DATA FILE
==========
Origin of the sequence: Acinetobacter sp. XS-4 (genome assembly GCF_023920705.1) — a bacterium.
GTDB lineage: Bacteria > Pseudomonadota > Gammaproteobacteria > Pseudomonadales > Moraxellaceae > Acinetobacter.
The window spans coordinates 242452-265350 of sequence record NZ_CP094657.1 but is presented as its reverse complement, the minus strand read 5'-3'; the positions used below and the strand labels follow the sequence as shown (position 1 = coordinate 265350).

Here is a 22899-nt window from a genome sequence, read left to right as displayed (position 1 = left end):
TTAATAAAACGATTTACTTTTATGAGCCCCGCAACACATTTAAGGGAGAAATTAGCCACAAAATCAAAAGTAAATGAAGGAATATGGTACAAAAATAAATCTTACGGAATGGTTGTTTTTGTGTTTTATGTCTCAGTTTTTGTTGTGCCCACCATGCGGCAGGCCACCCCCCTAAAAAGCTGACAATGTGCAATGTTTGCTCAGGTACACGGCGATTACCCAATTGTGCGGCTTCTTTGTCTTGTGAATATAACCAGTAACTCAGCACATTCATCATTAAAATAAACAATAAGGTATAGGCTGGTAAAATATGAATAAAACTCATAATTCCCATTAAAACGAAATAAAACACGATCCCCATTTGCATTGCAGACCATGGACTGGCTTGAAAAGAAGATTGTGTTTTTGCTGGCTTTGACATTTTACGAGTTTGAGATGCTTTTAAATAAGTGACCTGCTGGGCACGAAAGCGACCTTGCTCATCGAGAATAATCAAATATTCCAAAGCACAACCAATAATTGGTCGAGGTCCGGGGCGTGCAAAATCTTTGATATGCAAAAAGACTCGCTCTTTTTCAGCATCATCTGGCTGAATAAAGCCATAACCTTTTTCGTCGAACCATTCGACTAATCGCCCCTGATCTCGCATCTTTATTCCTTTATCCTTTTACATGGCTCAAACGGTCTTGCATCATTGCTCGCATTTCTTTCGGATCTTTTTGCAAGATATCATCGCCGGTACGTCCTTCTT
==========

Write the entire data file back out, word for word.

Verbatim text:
Origin of the sequence: Acinetobacter sp. XS-4 (genome assembly GCF_023920705.1) — a bacterium.
GTDB lineage: Bacteria > Pseudomonadota > Gammaproteobacteria > Pseudomonadales > Moraxellaceae > Acinetobacter.
The window spans coordinates 242452-265350 of sequence record NZ_CP094657.1 but is presented as its reverse complement, the minus strand read 5'-3'; the positions used below and the strand labels follow the sequence as shown (position 1 = coordinate 265350).

Here is a 22899-nt window from a genome sequence, read left to right as displayed (position 1 = left end):
TTAATAAAACGATTTACTTTTATGAGCCCCGCAACACATTTAAGGGAGAAATTAGCCACAAAATCAAAAGTAAATGAAGGAATATGGTACAAAAATAAATCTTACGGAATGGTTGTTTTTGTGTTTTATGTCTCAGTTTTTGTTGTGCCCACCATGCGGCAGGCCACCCCCCTAAAAAGCTGACAATGTGCAATGTTTGCTCAGGTACACGGCGATTACCCAATTGTGCGGCTTCTTTGTCTTGTGAATATAACCAGTAACTCAGCACATTCATCATTAAAATAAACAATAAGGTATAGGCTGGTAAAATATGAATAAAACTCATAATTCCCATTAAAACGAAATAAAACACGATCCCCATTTGCATTGCAGACCATGGACTGGCTTGAAAAGAAGATTGTGTTTTTGCTGGCTTTGACATTTTACGAGTTTGAGATGCTTTTAAATAAGTGACCTGCTGGGCACGAAAGCGACCTTGCTCATCGAGAATAATCAAATATTCCAAAGCACAACCAATAATTGGTCGAGGTCCGGGGCGTGCAAAATCTTTGATATGCAAAAAGACTCGCTCTTTTTCAGCATCATCTGGCTGAATAAAGCCATAACCTTTTTCGTCGAACCATTCGACTAATCGCCCCTGATCTCGCATCTTTATTCCTTTATCCTTTTACATGGCTCAAACGGTCTTGCATCATTGCTCGCATTTCTTTCGGATCTTTTTGCAAGATATCATCGCCGGTACGTCCTTCTT